The main reason to be able to identify different kinds of wasps is to know which ones are aggressive and which ones won’t give you a problem. What do wasps do, and how can we identify them properly?
In other words, to distinguish between wasps that can be safely removed and those that must be eradicated while wearing protective clothing.
Wasps belong to the Superfamily Vespoldea. There are several lesser categories within this group. The family Eurnenidae is a non-aggressive, solitary creature that preys primarily on insects.
These are among the most beneficial wasps for the environment since they do play a role in controlling the ecosystem.
Belonging to the Subfamily Polistinae are docile wasps from the:
- Tribe Polistini (found all over the world),
- the Genus Polistes (also known as the docile paper wasps),
- the Tribe Polybiini (found in South America and Africa), and the
- Tribe Ropalidiini (found in tropics of the Old World).
The Subfamily Stenogastrinae is another group of docile wasps while the Subfamily Vespinae is the most aggressive. Genus Folichovespula is the name given to very aggressive hornets that make aerial nests.
There are four species found in North America:
- Wasps of the Genus Provespa family are nocturnal and there are three species found in Southeast Asia.
- The Genus Vespa is a docile but giant hornet with only one species found in North America. The Genus Vespula has twelve North American species.
These aggressive yellowjackets build large colonies and are deemed quite dangerous. All social wasps are predators, build nests, and thrive in colonies.
Yellowjackets, hornets, and paper wasps are the most aggressive and the most opportunistic in terms of what they prey upon. Feeding on insects, spiders, and even small animals, they are also the most likely to sting.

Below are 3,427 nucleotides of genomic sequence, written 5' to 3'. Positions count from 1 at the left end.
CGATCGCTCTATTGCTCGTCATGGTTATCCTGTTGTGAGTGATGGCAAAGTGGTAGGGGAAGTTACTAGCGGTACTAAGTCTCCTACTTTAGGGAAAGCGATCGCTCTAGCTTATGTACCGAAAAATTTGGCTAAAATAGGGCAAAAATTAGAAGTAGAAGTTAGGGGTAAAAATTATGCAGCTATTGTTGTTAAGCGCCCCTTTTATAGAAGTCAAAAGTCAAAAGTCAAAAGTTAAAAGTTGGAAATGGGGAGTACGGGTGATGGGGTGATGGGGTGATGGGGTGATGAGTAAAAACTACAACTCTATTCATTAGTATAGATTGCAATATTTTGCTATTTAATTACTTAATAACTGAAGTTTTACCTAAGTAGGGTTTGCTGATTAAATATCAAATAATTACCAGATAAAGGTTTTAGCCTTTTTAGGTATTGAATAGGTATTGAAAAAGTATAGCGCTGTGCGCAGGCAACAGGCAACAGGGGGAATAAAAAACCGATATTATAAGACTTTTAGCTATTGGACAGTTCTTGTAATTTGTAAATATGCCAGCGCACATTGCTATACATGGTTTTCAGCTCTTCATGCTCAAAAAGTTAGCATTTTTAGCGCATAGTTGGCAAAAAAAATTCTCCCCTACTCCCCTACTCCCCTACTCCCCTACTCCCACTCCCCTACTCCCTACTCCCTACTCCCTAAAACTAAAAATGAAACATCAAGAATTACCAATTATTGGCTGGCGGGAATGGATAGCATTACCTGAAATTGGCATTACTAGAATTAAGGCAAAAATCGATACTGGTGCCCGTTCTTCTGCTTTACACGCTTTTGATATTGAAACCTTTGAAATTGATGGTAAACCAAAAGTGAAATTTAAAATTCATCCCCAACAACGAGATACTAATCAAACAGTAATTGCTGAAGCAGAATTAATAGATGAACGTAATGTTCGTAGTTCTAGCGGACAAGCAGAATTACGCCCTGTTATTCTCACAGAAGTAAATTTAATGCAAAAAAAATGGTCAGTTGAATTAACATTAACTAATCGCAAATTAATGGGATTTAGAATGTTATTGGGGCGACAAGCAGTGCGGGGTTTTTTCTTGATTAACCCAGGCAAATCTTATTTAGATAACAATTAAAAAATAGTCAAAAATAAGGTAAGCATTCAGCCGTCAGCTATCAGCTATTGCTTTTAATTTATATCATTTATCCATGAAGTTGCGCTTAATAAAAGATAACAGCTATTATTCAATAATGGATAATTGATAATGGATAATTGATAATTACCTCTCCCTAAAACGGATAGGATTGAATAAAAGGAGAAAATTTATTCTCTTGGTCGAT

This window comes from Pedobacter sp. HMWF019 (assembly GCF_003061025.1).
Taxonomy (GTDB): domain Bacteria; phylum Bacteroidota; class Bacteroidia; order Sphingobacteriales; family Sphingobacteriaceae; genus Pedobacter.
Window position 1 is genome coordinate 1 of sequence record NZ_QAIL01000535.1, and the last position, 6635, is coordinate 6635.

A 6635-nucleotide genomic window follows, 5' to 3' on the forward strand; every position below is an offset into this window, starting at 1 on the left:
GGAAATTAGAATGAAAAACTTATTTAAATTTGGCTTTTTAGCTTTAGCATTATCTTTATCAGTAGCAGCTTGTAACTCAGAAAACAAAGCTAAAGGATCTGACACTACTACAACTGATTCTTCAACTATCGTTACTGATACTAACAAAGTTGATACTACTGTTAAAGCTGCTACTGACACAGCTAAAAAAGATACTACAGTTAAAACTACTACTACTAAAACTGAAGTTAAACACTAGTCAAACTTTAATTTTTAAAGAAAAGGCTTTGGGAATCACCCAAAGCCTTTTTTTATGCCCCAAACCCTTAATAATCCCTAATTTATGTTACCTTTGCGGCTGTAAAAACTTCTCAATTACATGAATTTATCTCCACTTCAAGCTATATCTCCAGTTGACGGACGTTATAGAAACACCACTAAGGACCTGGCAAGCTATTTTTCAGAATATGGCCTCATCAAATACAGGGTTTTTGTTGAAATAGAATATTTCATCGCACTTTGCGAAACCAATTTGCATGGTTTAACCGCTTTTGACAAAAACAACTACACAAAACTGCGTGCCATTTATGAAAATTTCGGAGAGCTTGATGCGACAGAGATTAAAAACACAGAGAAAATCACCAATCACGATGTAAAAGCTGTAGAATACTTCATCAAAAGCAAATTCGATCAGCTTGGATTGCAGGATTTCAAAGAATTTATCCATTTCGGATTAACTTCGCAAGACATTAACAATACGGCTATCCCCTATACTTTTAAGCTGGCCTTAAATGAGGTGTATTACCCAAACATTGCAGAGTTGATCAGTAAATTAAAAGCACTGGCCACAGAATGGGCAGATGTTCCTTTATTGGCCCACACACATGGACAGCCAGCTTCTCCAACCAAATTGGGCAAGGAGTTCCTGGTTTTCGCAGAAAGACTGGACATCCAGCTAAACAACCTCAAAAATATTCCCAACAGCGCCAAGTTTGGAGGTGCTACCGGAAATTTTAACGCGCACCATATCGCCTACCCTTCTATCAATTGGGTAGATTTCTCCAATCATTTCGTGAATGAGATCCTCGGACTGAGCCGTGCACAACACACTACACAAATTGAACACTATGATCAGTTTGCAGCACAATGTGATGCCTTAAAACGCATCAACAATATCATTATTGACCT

Social wasps build their nests from a mixture of wood pulp, saliva, and, in some instances, mud. They have working groups that are responsible for collecting food, building and guarding the best, and looking after the Queen and her hatching eggs.
The paper wasps, which are considered the most docile of the Vespidae family, are distinguishable from the other types of social wasps because they have thinner waists.
In particular, they have thinner waists than the yellowjackets and hornets. Paper wasps are most likely to be seen in the house or the garden.
Those with thin and long bodies, covered with bright yellow and black markings are likely to be mud-daubers.
These wasps, as their name suggests, build nests from mud. They predominantly prey on spiders. Yellowjackets typically grow to be around the same size as bees (between 13mm and 19mm on average).
They are great scavengers, which perhaps explains why they are particularly pesky. They bite as well as sting, although the sting is both the more painful and greater in terms of impact. Hornets have thin waists as well and behave similarly.
They are distinguishable from yellowjackets mainly because they build aerial nests and are also slightly less aggressive in the sense that they prey upon large grasshoppers, horseflies, flies, bees, and even yellowjackets, being less preoccupied with scavenging and, incidentally, less likely to attack human beings.